NU_OPEN
You are here:Home>Jazz News>News Story>Legendary Blues Guitarist Taj Mahal in Milwaukee

Legendary Blues Guitarist Taj Mahal in Milwaukee

Legendary Blues Guitarist and Grammy award winner Taj Mahal and his trio including Bill Rich on bass and Kester Smith on drums will be joined by none other than the Grammy nominated West Texan Folk & Blues sounds of Jimmie Dale Gilmore along with Rob Gjersoe for an intimate performance at the Pabst Theater at 8 p.m., on Friday, January 24th. Tickets are between $39 - $19 and can be purchased by calling (414) 286-3663. Taj Mahal website is taj-mo-roots.com and Jimmie Dale Gilmores website is monsterbit.com/jdg/.

Taj Mahal has played a vital role in the preservation of blues since the mid 60’s. During the last 40 years, Mahal has mastered his talents in slide guitar, southern blues, soul, finger-picking country blues, bluegrass banjo, R & B, reggae, Latin, West African and Caribbean. His influences and abilities are seemingly endless and his energy to share and perform is equally as deep. He made his first mark to the musical scene when he and Ry Cooder co-founded The Rising Sons. This quickly earned Mahal a contract that landed him a self-titled debut. He has since recorded 39 albums and earned six Grammy nominations and one Grammy award for his 1997 release of "Senor Blues." While living on Kauai for 12 years, Mahal expanded his musical diversity even further to include Hawaiian. On his 37th album, "Sacred Island’, Mahal masterfully handles vocals, Dobro and harmonica boosting the island credibility with such stellar sidemen as ukelele player Pat Crockett and slack-key guitarists Wayne Jacinto and Carlos Andrare. But this is just is just a sample of his diversity. In addition, Taj plays over 20 instruments, speaks five languages and has composed for film soundtracks and made many screen appearances in major motion pictures. Some of his diverse projects include playing with a host of musicians in a critically acclaimed 1999 KULANJAN collaboration with West African kora master Toumani Diabat.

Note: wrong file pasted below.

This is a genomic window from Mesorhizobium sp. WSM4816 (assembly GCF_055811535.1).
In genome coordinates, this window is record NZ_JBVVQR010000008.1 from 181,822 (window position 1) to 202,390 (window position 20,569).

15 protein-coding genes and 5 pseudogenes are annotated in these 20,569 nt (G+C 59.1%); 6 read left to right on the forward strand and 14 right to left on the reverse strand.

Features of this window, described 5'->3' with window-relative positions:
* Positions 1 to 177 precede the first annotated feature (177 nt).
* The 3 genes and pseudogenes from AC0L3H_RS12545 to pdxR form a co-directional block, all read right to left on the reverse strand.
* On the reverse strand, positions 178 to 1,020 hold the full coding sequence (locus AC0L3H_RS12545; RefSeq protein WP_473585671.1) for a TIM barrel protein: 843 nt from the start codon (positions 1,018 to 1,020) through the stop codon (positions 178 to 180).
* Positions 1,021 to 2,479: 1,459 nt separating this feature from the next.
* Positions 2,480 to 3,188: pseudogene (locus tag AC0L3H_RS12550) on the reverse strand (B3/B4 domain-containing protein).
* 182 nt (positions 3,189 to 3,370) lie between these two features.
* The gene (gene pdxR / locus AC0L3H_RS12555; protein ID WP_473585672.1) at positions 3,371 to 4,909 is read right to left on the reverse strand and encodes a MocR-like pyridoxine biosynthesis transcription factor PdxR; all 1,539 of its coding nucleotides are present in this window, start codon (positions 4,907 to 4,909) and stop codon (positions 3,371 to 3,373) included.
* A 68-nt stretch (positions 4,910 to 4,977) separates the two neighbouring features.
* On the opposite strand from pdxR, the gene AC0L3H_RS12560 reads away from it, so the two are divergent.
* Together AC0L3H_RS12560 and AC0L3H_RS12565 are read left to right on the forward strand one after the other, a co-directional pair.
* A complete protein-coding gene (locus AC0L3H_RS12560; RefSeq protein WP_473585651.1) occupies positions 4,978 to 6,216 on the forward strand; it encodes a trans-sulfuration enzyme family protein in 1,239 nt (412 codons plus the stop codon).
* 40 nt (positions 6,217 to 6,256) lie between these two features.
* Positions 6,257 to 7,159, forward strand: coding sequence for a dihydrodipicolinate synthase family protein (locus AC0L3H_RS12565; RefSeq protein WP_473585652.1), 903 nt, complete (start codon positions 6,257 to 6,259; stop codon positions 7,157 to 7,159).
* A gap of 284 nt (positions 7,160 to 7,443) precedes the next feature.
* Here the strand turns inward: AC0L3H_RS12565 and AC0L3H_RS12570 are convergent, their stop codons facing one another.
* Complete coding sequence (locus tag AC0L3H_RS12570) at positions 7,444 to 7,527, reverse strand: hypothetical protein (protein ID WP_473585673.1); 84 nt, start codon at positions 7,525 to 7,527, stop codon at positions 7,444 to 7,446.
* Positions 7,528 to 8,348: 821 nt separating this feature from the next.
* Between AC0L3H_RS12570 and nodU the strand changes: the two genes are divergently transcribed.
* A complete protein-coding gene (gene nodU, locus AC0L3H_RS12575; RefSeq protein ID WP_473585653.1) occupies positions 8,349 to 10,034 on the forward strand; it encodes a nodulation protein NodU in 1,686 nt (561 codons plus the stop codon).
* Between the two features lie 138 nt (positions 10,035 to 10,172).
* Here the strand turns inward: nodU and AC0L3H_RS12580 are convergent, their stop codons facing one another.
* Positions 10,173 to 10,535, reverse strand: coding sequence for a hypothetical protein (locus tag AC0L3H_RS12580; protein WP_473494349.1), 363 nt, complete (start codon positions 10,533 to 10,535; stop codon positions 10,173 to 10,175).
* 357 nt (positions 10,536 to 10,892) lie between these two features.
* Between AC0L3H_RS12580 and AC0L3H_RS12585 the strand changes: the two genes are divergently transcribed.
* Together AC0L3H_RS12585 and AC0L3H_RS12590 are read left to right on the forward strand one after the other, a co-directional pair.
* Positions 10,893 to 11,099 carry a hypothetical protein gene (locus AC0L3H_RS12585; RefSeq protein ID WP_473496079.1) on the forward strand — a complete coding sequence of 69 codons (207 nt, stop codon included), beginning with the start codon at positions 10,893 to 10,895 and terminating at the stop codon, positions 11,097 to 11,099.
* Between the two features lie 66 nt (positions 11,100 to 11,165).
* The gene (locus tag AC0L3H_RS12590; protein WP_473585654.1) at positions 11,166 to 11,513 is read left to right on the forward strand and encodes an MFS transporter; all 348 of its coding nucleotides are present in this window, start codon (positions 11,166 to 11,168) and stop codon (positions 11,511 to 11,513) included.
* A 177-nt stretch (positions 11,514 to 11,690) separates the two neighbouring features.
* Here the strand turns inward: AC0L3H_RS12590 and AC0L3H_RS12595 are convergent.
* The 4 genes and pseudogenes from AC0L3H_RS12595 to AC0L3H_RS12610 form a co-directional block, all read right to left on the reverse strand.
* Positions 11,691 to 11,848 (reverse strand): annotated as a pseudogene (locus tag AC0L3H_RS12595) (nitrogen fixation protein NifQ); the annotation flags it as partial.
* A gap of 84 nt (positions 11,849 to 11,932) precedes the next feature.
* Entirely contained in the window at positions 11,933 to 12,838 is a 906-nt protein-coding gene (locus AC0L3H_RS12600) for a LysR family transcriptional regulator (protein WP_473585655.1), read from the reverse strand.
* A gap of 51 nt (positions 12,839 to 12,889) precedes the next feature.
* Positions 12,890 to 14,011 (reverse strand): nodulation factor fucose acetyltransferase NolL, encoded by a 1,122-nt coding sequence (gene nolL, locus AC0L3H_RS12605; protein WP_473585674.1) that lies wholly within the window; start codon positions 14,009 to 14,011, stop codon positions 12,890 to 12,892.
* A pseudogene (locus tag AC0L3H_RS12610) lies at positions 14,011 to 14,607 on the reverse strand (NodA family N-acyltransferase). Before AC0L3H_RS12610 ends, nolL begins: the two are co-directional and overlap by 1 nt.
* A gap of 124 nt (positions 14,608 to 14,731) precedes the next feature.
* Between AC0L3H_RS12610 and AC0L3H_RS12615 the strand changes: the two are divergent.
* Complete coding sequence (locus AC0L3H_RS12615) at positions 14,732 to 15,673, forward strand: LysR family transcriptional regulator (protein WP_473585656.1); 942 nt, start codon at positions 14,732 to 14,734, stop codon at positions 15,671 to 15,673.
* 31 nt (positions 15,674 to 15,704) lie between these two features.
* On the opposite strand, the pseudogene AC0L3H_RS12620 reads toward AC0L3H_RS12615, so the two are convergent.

Jimmie Dale Gilmore raised in the West Texas town of Lubbock, has responded earliest to the honky-tonk brand of country music that his father played as a bar-band guitarist. Further influenced by Buddy Holly and Roy Orbinson, Texans as well, he followed the genre of folk and blues revivals. His essential elements are unremarkable; the tonal variations of the human voice and the plucked guitar string. And those simple elements are arranged according to familiar patterns--folk, blues, country, rock and roll. But Gilmore's music emits its own sort of light, a luminosity that renders the musically commonplace elusive, alluring and resonant. It is the sort of quality which led one Rolling Stone writer to describe the contents of Gilmore's latest album, Spinning Around the Sun, as "songs (which) defer to no one and nothing but the desolate beauty of his own music." For two straight years he earned Grammy nominations for Best Contemporary Folk Artist for his 1993 Spinning Around the Sun and 1996’s Braver Newer World.

Milwaukee’s Pabst Theater built in 1895 in the tradition of the great European opera houses, was designated a National Historic Landmark in 1991. For over 100 years the Pabst Theater has boasted an opulent Baroque interior, includes an Austrian chandelier, a staircase crafted from Italian Carrara marble and a proscenium arch, highlighted in gold leaf, framing the stage offering the best theater comfort, sight, and sound.

Additional Info

  • Artist / Group Name: Unknown
  • Event Date: 1/24/2003
Login to post comments